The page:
The Build Diary – Part 7 – No work going on

(9th October 2013)

I’m not working on the guitar at the moment. I have a bit of a cold and am lacking in patience – exactly the wrong time to be working on the guitar’s finish – so I’ve put down the sandpaper ’til I can dedicate the right sort of time to the job.

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The Build Diary – Part 6 – Bodywork

(7th October 2013)

1200 grit polish on the neck before starting the finish coats – no photos yet, I’ll post some soon.
Knock back the filler on the body and do the wash coat of Tru-Oil in preparation for knocking it back to a very flat surface. This may take a couple of goes – done to 400 grit. 600 and 1200 to go over the next couple of days.

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The Build Diary – Part 5 – The finish coats.

(6th October 2013)

Starting the finish on the body. Sealer first. The finish in these photos looks patchy, and it is – mainly because the wood was quite thirsty. Another coat will fix that, and anyway this isn’t the final finish and most of it will be sanded off.

And I’m sure you’re dying to see the Heath Robinson contraption I use to dry the body. Oh, go on then.

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The Build Diary – Part 4 – How will it end up looking?

(5th October 2013)
Test fit of the tuners. You can still see the orange peel effect of only having got part of the way through the grain fill stage. Also, a quick shot of the unfinished body with chrome hardware and a couple of the knobs laid on, just to see how it looks.

Tuners off again, and I have started the laborious process of flatting back to get a totally flat finish. Basically, this is using successively finer grades of wet and dry paper, moistened with Tru-Oil to get a totally flat surface.

If you want to use Tru Oil as a finish, and want to follow on with the same guidance I am using, visit this forum thread for a full description.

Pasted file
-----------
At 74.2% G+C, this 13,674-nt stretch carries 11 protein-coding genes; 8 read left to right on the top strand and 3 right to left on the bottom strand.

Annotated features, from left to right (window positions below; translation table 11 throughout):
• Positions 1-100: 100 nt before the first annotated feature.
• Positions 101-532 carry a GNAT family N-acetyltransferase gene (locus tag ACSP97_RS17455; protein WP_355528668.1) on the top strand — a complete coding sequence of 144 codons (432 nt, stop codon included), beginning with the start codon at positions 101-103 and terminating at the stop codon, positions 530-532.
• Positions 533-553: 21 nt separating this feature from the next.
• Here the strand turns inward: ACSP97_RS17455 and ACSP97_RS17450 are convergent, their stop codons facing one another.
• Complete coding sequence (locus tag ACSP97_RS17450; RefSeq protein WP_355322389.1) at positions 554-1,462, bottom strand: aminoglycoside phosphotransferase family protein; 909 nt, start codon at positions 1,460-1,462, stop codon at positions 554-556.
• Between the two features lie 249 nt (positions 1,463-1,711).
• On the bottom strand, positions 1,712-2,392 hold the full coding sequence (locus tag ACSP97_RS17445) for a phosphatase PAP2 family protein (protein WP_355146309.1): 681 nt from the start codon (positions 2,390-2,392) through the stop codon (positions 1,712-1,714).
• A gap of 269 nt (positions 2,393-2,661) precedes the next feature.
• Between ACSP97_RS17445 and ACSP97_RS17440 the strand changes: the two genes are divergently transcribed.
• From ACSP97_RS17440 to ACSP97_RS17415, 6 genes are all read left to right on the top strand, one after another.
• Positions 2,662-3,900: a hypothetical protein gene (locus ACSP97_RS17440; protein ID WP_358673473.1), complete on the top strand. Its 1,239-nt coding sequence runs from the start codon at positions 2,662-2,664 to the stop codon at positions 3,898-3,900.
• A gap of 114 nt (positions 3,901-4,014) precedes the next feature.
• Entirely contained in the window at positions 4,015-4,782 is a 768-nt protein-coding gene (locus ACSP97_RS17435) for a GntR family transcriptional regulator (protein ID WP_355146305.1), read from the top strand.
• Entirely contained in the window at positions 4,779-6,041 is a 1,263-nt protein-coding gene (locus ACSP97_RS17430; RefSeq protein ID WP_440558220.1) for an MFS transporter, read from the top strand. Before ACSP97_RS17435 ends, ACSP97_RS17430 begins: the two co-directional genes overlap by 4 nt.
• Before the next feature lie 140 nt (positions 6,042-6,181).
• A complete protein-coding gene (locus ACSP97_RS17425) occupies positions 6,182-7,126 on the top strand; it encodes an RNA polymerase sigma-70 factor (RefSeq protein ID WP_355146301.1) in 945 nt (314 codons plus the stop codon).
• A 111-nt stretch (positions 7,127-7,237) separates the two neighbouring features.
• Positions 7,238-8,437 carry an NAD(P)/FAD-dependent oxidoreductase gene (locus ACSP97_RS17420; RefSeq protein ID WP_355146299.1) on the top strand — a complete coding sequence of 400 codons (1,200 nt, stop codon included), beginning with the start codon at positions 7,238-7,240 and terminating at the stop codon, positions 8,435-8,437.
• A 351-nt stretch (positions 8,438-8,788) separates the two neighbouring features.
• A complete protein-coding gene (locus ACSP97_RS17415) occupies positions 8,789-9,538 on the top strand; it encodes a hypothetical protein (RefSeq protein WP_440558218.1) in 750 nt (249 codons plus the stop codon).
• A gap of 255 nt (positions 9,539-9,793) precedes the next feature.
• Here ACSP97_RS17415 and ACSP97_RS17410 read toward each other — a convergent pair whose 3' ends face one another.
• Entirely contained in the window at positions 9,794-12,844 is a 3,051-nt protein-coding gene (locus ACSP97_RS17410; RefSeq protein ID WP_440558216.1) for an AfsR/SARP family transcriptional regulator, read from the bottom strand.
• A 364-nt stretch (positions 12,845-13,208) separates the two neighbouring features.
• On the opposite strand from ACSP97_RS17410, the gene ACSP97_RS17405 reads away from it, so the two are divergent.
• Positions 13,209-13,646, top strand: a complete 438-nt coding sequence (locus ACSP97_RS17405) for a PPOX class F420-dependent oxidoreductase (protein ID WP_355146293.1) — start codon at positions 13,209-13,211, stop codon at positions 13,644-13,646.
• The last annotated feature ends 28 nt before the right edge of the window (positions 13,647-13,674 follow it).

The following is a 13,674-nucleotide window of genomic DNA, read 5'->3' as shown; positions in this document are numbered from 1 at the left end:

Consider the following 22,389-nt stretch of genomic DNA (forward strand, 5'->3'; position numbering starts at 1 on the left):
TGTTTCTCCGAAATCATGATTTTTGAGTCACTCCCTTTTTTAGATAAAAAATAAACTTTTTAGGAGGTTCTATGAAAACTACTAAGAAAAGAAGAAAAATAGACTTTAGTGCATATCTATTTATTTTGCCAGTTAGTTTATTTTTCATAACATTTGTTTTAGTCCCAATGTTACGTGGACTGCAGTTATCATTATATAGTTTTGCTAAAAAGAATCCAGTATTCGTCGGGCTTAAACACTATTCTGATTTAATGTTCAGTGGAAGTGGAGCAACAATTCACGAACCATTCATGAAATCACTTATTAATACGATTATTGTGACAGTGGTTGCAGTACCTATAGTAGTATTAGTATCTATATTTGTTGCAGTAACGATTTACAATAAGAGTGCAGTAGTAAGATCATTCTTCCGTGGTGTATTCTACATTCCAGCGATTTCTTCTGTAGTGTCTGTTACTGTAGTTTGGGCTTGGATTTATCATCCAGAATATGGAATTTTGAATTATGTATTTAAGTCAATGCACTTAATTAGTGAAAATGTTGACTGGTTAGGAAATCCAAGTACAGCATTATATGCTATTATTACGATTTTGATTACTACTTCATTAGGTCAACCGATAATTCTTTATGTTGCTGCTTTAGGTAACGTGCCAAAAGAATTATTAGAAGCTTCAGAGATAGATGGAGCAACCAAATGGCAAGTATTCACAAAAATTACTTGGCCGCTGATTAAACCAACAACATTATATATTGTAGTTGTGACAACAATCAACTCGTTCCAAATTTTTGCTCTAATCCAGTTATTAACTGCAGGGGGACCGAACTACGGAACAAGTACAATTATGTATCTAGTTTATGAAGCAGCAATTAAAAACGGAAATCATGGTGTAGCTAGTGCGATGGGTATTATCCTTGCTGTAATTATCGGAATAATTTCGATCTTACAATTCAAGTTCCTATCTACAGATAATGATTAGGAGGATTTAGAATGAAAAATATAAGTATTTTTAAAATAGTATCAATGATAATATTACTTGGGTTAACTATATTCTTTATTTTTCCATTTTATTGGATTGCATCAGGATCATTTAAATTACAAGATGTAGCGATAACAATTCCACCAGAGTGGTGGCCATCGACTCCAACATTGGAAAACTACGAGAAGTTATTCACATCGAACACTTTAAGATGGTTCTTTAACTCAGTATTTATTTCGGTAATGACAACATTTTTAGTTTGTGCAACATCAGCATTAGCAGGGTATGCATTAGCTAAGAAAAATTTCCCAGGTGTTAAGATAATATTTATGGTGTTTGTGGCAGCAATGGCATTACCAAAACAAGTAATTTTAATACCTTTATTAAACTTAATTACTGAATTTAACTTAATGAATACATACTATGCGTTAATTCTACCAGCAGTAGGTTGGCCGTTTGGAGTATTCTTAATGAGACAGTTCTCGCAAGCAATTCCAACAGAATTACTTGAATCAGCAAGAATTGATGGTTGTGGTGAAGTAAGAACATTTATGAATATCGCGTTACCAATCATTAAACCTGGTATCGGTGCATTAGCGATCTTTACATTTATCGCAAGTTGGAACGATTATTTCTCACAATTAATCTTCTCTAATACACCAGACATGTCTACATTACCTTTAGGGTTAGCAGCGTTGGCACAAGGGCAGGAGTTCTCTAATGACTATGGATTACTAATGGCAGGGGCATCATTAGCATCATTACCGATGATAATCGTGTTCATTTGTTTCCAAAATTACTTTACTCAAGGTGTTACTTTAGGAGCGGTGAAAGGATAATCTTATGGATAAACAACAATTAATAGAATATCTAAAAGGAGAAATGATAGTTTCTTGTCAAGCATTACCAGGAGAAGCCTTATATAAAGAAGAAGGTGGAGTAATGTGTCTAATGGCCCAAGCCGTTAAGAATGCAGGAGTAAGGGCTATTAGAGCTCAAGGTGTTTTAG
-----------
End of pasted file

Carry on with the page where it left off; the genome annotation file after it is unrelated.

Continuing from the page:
Also today, the wonderful Paul Hudson helped me out by drilling the output jack hole – not a job I felt brave enough to tackle because of the ridiculously high chances if it going wildly wrong.

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The Build Diary – Part 3 – Some time later…

(4th October 2013)
…and after a whole lot of sanding, we start to seal the neck.

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New blog –

I’ve set up a new blog for my Windows Mobility posts. You can find it at

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The Build Diary – Part 2 – It’s here!

(23 September 2013)

These are a few shots of the kit as it came out of the box. It already looks pretty good to me.

Some light sanding, and a quick wipe with a damp cloth to make the figuring stand out.

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The Build Diary – Part 1

As promised, I’m making this build log into a series of posts to make it easier to see what’s new. They’re all tagged with “PVX Guitar” to make them easier to find.

(September 2013)

Photos before it even got to me. Thanks to Paul Vogt and Scott Minchk. 🙂

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Debugging on the device without Zune

If you want to debug your WP7 application on the device, but don’t want to connect using Zune (perhaps you want to be able to access your pictures library while the app is running) there is a solution in the 7,1 SDK.

Navigate to

C:\Program Files (x86)\Microsoft SDKs\Windows Phone\v7.1\Tools\WPConnect

and run the WPConnect.exe utility in there, and the device will be attached without having to launch Zune.

This utility must be run each time you connect – it doesn’t maintain a connection between sessions, but you can launch multiple app instances without relaunching.

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Phone 7 Notification Helpers (Server Side) Package

Install-Package Phone7NotificationHelpers.Server

Marc Jennings Nuget package logo

This package contains a class to aid the rapid development of applications that send push notifications to a Windows Phone 7 application.  It can be used in conjunction with the Phone 7 Notification Helpers package to make the task of adding notification behaviour a simple one.

To use this package, take the following steps.

  • Install the package (Install-Package Phone7NotificationHelpers.Server
  • Call whichever of the three public methods to send a notification.  These are
    • Helpers.PushNotificationSenderHelpers.SendRawMessage()
    • Helpers.PushNotificationSenderHelpers.SendToastMessage()
    • Helpers.PushNotificationSenderHelpers.SendTileMessage()
  • That’s it!


Currently the results of the calls are returned as a string.  I will be changing this to return a more sensible object to allow for error handling, resending, etc. (Will be in the next release)
Handle message Id strings for each unique message to assist tying responses back to requests. (Will be in the next release)

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